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French return to cafes, museums after half-year Covid closure

PARIS: The French on Wednesday joyfully made their way back to cafes and prepared long-awaited visits to cinemas and museums as the country loosened restrictions in a return to semi-normality after over six months of Covid-19 curbs.

Cafes and restaurants with terraces or rooftop gardens can now offer outdoor dining, under the second phase of a lockdown-lifting plan that should culminate in a full reopening of the economy on June 30.

Museums, cinemas and theatres are also reopening after being closed for more than six months, during which they relied chiefly on state aid to remain afloat.

Across Paris, cafes and restaurants had in the last days prepared for the return by setting out outdoor dining areas and the first customers were already sipping their morning expressos.

The establishments have been closed since October 30, 2020, when France entered its second lockdown to beat the coronavirus.

“I already had three customers come drink their coffees. It feels good,” said Pascal who manages the Saint Jean brasserie in the Montmartre district.

“What a change from getting take-away coffee at the bakery!” enthused one of the customers, Cyril.

In the western city of Rennes, Patricia Marchand, the manager of the Cafe des Feuilles, said she had reservations even for aperitifs. “It feels good. There is a sense of euphoria in the city centre.”

But with the weather service forecasting showers across much of the country — possibly even snow in the Alps — and most venues allowed to use only half of their outdoor seating, some of the 40 percent of French restaurants that boast a terrace are expected to take a rain check on resuming operations.

On June 9, restaurants will be allowed serve indoors, followed by a further easing of measures on June 30 when the curfew will be fully lifted.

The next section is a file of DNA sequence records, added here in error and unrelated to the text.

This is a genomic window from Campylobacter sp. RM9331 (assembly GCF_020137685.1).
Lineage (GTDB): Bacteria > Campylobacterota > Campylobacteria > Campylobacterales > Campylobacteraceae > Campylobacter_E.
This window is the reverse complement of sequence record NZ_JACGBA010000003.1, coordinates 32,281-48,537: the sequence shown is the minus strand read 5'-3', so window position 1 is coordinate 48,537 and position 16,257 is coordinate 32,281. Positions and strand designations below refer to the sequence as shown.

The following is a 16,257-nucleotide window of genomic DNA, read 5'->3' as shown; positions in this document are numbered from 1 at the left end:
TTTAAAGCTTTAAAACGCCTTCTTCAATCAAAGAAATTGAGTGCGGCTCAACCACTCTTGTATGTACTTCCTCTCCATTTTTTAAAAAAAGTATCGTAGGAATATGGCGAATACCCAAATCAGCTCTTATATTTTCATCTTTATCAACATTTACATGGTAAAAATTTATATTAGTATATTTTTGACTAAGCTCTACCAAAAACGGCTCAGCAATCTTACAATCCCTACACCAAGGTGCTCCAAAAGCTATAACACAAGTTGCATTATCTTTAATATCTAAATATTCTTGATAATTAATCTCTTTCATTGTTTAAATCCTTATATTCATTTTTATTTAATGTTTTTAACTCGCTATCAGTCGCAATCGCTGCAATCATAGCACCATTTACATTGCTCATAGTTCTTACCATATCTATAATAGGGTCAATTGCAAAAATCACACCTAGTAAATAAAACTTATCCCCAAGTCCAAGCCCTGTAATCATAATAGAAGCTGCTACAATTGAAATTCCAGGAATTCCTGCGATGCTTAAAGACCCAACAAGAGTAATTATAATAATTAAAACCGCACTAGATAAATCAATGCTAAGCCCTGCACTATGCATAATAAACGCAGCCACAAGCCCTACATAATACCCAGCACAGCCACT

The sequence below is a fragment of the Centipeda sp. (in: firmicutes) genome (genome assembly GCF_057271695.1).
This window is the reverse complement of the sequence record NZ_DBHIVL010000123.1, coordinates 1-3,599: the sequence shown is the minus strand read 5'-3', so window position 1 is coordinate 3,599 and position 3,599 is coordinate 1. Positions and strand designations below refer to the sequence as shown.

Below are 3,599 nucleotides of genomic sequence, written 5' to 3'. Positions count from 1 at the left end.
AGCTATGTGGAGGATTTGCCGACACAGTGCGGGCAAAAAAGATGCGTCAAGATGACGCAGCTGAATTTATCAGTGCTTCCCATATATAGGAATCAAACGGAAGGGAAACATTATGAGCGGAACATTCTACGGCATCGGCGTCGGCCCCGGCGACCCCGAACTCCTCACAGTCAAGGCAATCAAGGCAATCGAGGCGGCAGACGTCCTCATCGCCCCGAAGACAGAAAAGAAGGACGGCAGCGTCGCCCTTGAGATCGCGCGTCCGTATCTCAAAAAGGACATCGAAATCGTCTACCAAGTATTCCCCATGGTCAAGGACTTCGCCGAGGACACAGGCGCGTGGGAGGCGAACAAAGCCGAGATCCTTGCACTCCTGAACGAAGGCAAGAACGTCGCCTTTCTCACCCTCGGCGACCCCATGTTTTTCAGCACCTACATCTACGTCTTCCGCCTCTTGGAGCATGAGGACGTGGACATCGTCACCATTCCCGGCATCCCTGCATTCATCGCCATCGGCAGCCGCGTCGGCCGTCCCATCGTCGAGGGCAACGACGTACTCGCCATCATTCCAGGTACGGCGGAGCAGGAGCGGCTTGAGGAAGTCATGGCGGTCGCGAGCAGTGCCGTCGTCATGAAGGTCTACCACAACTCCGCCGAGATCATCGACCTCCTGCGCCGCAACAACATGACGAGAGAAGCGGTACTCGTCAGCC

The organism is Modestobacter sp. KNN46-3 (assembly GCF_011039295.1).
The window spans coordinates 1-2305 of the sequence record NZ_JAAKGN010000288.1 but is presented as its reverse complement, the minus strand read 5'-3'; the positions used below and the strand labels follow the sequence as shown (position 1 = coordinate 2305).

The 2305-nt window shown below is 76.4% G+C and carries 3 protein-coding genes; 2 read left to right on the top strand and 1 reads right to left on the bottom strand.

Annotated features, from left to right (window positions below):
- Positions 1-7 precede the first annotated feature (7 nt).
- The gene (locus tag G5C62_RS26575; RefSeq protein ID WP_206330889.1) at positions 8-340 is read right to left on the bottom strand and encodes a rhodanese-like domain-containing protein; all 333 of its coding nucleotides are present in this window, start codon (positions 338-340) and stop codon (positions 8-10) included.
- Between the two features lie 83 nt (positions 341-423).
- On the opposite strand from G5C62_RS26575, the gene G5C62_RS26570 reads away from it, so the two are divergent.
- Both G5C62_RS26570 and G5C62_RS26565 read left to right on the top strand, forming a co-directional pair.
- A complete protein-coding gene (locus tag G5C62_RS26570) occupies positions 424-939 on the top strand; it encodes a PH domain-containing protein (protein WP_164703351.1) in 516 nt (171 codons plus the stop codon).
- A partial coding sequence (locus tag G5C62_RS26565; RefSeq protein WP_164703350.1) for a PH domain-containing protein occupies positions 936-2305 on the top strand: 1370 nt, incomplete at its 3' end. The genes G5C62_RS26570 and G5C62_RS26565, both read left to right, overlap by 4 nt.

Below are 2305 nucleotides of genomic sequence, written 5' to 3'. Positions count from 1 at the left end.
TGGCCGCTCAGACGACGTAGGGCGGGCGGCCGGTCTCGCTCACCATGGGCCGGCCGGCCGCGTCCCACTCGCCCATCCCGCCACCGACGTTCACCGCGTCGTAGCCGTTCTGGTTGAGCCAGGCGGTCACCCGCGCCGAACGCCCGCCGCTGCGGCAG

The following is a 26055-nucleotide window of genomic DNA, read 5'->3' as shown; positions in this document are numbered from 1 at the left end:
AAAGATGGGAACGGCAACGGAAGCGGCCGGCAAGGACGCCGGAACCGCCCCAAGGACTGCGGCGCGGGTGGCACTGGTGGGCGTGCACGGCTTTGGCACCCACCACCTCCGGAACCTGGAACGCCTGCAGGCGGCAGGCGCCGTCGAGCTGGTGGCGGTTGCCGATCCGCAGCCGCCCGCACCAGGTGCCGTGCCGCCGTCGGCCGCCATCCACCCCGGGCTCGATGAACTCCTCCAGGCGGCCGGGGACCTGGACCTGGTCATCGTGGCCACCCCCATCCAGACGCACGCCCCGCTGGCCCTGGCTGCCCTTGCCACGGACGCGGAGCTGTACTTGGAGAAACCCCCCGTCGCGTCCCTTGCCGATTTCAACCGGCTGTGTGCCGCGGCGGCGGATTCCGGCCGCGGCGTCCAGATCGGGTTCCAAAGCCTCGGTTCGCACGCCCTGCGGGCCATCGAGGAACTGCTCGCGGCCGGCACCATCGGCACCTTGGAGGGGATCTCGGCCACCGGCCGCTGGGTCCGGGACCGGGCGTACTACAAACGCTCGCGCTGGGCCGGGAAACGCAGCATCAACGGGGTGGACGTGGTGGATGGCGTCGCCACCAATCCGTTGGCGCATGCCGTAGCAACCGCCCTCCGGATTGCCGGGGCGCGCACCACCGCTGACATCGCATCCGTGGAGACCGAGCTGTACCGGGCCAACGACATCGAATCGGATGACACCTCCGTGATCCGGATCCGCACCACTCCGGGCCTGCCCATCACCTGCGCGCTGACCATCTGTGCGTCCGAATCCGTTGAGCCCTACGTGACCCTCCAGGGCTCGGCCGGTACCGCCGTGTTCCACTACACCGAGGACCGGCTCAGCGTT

Cafe and restaurant terraces reopened Wednesday after a six-month coronavirus shutdown deprived residents of the essence of French joie de vivre sipping coffee and red wine with friends.

President Emmanuel Macron took a seat at a cafe terrace, chatting with customers. Prime Minister Jean Castex, who planned to attend a cinema later Wednesday, projected a mood of measured optimism.

“Let’s get used to try and live together,” Macron told reporters. “If we manage to get well organized collectively and continue vaccinating, have a common discipline as citizens, there’s no reason why we can’t continue moving forward.

Still, the French government has put limits on how much fun can be had. Movie theaters can only seat 35 per cent of capacity, while museums must restrict entries to allow space between visitors. Restaurants can fill only 50pc of their outdoor seating and have no more than six people at a table.

Macron’s plans to bring France out of the pandemic are not just about bringing long-closed restaurants, boutiques and museums back to life, but also about preparing his possible campaign for a second term. Before next year’s presidential election, Macron is focusing on saving jobs and reviving the pandemic-battered French economy.

France has recorded more than 108,000 deaths due to Covid-19, among the highest tolls in Europe. But virus deaths, admissions to critical care units and the coronavirus infection rate are now on the decline.


Online Desk

D24 Department for Online & Social Trends News
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